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'Weekly Problem 26 - 2013' printed from http://nrich.maths.org/

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It is not possible. In proving this, we call the sum of the two numbers at the ends of an edge the 'weight' of that edge. Note that three of the nodes are connected to exactly two nodes, while the other three are connected to exactly four nodes. Thus the total of the nine weights must always be an even number, whichever numbers are placed at the nodes.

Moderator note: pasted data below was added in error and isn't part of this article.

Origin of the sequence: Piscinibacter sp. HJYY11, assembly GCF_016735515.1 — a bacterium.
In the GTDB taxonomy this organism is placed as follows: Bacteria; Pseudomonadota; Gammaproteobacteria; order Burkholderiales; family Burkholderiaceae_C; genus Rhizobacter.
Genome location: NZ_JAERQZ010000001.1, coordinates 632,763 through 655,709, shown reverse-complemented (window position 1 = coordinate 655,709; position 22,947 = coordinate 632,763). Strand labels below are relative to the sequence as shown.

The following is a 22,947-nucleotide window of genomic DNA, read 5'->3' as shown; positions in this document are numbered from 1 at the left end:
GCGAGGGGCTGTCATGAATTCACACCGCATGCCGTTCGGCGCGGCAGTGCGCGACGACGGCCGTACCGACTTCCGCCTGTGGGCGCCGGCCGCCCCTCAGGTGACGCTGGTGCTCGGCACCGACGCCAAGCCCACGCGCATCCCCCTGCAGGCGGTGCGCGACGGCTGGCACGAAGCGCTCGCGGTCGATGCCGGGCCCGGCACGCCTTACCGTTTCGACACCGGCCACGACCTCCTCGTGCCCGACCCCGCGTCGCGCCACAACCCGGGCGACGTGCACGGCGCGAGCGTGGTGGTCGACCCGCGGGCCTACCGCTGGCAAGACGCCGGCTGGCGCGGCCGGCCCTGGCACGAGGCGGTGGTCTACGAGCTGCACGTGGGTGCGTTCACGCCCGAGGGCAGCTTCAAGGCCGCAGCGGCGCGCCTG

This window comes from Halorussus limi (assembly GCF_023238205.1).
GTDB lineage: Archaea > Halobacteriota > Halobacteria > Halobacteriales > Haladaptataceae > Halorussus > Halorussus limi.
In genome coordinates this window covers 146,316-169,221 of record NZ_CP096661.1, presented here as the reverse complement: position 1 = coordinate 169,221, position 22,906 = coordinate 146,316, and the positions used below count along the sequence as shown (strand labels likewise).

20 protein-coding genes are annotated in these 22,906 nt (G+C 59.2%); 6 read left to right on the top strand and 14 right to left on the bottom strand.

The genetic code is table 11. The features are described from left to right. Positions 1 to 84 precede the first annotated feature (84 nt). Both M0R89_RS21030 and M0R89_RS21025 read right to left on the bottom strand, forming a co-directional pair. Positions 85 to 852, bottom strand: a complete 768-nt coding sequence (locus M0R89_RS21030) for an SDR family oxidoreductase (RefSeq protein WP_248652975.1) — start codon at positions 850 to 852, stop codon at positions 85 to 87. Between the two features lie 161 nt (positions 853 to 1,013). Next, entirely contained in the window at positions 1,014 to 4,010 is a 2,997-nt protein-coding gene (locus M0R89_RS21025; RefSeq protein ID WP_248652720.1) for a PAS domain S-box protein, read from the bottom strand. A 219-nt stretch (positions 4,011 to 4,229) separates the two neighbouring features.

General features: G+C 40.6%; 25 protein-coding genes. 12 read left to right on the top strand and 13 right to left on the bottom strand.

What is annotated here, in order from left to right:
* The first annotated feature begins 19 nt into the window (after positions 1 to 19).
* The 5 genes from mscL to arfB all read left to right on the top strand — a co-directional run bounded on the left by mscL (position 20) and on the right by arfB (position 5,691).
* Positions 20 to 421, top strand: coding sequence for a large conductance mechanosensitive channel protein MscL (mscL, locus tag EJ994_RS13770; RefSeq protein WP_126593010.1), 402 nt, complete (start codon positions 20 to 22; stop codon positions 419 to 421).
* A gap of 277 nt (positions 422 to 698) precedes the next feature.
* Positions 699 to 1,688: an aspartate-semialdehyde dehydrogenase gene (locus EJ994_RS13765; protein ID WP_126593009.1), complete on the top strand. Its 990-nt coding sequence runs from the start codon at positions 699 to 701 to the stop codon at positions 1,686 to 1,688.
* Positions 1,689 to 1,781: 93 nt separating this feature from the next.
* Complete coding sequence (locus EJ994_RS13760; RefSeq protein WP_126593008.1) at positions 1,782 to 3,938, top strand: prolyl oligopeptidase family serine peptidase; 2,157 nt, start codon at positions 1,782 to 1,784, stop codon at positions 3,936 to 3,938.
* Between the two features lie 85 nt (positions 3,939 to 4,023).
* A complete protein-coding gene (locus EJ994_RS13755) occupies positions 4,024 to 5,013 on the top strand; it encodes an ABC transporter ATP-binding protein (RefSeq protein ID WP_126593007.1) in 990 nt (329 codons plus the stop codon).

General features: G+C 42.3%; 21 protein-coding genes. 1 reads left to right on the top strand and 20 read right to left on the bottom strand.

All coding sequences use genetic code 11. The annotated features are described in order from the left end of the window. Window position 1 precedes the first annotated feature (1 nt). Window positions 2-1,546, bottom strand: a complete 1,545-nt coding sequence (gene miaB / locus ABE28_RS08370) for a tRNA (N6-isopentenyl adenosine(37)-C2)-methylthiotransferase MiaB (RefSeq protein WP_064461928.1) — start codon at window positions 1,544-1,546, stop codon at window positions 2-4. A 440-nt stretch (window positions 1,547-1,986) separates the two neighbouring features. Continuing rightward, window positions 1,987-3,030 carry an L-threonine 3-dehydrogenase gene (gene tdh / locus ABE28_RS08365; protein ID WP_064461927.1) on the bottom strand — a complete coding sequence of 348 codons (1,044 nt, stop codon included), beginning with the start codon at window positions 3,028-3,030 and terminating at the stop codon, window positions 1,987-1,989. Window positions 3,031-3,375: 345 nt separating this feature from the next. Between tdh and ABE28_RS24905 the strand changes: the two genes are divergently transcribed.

Now the smallest possible weight is $1+2=3$ while the largest possible weight is $5+6=11$. As there are exactly nine edges, we deduce that for the weights for each edge to be different they must take the values $3, 4, 5, 6, 7, 8, 9, 10$ and $11$. However, the total of these is $63$, an odd number, so the task is impossible.

This problem is taken from the UKMT Mathematical Challenges.

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